New COVID-19 vaccine may be granted marketing authorisation shortly
EMA’s human medicines committee (CHMP) has announced today that it started a rolling review of VLA2001, a COVID-19 vaccine being developed by Valneva.
The CHMP's decision to start the rolling review is based on preliminary results from laboratory studies (non-clinical data) and early clinical studies in adults.
These studies suggest that the vaccine triggers the production of antibodies that target SARS-CoV-2, the virus that causes COVID-19, and may help protect against the disease.
EMA will evaluate data as they become available to decide if the benefits outweigh the risks. The rolling review will continue until enough evidence is available for a formal marketing authorisation application.
The Agency will assess the compliance of VLA2001 with the usual EU standards for effectiveness, safety and quality. While EMA cannot predict the overall timelines, it should take less time than normal to evaluate an eventual application because of the work done during the rolling review.
EMA will communicate further when the marketing authorisation application for the vaccine has been submitted.
On 10 November, the European Commission approved the eighth contract with a pharmaceutical company with a view to purchasing its potential vaccine against COVID-19. The contract with Valneva provides for the possibility for all EU Member States to purchase almost 27 million doses in 2022.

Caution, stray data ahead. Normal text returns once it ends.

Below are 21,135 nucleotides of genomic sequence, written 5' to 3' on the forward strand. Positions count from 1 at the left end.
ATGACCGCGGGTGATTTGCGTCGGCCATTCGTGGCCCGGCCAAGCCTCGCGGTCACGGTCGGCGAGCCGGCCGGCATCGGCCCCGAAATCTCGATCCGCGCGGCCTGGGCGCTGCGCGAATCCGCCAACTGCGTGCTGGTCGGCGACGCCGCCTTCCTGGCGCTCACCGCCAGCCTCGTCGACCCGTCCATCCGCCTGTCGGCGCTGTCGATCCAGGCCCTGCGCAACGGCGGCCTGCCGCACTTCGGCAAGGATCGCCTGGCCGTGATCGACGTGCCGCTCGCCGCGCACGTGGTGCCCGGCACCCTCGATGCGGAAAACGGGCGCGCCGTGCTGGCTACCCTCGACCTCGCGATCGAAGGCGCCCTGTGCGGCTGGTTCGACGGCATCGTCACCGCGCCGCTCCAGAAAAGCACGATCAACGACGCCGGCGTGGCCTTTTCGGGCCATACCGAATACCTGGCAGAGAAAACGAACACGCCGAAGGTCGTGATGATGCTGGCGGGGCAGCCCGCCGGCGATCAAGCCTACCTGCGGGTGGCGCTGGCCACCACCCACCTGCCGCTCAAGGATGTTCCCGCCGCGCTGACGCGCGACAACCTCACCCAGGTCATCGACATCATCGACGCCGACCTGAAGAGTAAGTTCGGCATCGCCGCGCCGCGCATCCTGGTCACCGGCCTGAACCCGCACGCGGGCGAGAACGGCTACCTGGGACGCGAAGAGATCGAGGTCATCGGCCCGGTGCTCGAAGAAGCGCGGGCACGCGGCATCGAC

THE AGREEMENT ALSO INCLUDES THE POSSIBILITY TO ADAPT THE VACCINE TO NEW VARIANT STRAINS,
and for Member States to make a further order of up to 33 million additional vaccines in 2023.
The contract with Valneva comes in addition to an already secured broad portfolio of vaccines to be produced in Europe, including the contracts already signed with
Valneva is a European biotechnology company developing an inactivated virus vaccine, made of the live virus through chemical inactivation.
This is a traditional vaccine technology, used for 60-70 years, with established methods and high level of safety. Most of the flu vaccines and many childhood vaccines use this technology.
THIS IS CURRENTLY THE ONLY INACTIVATED VACCINE CANDIDATE IN CLINICAL TRIALS AGAINST COVID-19 IN EUROPE.